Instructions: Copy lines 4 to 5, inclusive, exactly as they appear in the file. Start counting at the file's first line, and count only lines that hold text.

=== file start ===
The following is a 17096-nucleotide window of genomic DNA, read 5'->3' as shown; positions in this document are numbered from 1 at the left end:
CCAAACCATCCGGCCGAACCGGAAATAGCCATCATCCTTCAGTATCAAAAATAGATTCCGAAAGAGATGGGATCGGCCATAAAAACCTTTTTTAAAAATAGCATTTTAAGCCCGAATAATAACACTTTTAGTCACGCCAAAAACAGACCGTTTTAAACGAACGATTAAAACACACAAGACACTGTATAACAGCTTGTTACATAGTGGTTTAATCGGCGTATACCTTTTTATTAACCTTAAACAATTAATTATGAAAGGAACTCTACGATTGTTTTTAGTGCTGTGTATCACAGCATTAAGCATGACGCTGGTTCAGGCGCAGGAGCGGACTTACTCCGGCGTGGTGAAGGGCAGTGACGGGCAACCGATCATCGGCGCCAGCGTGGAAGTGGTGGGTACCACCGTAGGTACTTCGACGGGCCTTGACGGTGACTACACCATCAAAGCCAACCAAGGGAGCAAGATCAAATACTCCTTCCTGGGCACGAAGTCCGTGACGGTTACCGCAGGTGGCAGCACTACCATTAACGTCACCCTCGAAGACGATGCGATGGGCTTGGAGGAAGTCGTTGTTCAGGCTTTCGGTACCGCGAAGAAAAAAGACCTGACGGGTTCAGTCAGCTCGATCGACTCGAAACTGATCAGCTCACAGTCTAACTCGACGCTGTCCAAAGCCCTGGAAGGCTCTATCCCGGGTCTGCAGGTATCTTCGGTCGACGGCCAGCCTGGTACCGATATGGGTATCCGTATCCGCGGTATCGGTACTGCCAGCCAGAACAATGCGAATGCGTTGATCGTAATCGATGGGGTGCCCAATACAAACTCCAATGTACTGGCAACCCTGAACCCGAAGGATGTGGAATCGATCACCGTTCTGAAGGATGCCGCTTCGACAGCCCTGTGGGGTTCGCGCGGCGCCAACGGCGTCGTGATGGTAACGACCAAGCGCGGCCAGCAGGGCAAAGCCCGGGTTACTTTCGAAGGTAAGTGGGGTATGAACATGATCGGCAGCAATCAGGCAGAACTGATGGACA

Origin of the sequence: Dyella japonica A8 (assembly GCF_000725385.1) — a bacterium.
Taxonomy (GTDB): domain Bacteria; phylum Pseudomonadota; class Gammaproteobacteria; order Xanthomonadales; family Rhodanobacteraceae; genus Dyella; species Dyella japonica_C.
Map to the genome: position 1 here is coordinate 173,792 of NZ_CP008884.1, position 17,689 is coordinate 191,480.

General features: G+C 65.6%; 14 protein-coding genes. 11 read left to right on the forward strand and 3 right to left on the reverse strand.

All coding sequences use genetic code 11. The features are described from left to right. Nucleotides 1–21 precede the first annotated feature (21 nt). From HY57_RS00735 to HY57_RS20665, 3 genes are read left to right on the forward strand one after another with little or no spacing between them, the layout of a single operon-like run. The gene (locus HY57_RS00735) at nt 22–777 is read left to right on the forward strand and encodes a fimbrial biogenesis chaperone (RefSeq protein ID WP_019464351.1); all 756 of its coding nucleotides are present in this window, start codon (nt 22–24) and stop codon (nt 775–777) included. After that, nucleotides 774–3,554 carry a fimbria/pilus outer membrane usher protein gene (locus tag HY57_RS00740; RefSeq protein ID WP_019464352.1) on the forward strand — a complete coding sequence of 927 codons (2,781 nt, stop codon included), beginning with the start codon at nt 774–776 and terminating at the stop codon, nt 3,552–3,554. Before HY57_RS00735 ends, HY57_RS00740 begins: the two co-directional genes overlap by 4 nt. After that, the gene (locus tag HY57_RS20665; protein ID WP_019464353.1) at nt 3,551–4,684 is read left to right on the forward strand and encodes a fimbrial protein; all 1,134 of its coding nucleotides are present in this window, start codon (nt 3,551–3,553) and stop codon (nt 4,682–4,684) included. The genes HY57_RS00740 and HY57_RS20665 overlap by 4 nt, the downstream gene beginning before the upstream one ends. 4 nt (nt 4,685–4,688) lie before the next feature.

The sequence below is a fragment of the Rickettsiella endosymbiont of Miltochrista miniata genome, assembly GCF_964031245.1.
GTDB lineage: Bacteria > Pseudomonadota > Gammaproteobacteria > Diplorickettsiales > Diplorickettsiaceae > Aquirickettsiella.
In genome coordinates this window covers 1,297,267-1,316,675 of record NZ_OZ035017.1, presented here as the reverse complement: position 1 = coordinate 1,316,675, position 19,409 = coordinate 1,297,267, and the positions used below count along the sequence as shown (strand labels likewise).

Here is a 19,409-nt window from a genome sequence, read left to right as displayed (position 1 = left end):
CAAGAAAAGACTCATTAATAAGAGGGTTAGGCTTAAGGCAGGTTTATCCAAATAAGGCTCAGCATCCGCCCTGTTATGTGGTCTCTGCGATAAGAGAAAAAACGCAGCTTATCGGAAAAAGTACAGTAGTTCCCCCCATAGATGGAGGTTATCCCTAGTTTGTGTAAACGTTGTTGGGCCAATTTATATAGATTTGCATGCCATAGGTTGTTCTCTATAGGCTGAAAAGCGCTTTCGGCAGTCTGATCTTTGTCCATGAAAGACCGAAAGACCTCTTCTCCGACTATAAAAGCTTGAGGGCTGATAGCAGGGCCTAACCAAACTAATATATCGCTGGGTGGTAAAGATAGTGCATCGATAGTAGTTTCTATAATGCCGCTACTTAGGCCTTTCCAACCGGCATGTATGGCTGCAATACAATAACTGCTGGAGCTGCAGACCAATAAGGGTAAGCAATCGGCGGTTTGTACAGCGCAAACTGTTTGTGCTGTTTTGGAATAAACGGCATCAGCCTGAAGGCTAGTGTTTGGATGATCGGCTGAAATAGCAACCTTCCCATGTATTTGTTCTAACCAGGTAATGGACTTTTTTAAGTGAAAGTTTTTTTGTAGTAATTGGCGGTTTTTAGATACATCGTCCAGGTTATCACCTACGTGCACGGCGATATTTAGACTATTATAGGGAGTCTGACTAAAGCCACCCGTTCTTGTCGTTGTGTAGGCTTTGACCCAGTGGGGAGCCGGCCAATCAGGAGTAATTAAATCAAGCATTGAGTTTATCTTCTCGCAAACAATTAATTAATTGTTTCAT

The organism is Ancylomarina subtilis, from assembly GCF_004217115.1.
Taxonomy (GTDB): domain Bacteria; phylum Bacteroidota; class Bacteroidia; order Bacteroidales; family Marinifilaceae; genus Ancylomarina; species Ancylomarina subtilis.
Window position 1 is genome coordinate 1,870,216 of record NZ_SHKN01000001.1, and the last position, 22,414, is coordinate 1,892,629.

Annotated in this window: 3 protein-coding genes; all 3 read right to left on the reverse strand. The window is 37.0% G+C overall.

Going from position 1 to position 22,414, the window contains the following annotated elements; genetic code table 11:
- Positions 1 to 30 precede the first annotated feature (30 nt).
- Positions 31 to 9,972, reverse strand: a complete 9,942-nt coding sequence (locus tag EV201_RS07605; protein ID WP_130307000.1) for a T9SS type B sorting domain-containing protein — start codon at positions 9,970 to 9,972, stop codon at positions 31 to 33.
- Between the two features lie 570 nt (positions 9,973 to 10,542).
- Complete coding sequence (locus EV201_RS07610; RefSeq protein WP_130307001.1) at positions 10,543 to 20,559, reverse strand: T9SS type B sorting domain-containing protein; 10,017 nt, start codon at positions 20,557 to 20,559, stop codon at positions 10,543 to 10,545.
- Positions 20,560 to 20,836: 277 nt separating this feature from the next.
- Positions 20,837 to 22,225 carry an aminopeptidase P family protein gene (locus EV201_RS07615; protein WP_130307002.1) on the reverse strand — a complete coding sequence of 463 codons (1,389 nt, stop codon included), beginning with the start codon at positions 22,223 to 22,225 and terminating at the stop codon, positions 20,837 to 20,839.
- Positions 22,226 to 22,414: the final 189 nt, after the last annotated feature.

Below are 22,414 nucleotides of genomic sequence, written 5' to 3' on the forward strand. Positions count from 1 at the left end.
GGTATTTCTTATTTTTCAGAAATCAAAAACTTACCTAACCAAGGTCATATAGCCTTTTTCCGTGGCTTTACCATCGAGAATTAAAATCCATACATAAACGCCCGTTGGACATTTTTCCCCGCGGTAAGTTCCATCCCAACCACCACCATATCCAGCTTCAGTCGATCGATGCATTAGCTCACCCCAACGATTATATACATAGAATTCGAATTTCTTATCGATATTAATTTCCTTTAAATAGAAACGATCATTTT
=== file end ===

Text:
Taxonomy (GTDB): domain Bacteria; phylum Pseudomonadota; class Gammaproteobacteria; order Xanthomonadales; family Rhodanobacteraceae; genus Dyella; species Dyella japonica_C.
Map to the genome: position 1 here is coordinate 173,792 of NZ_CP008884.1, position 17,689 is coordinate 191,480.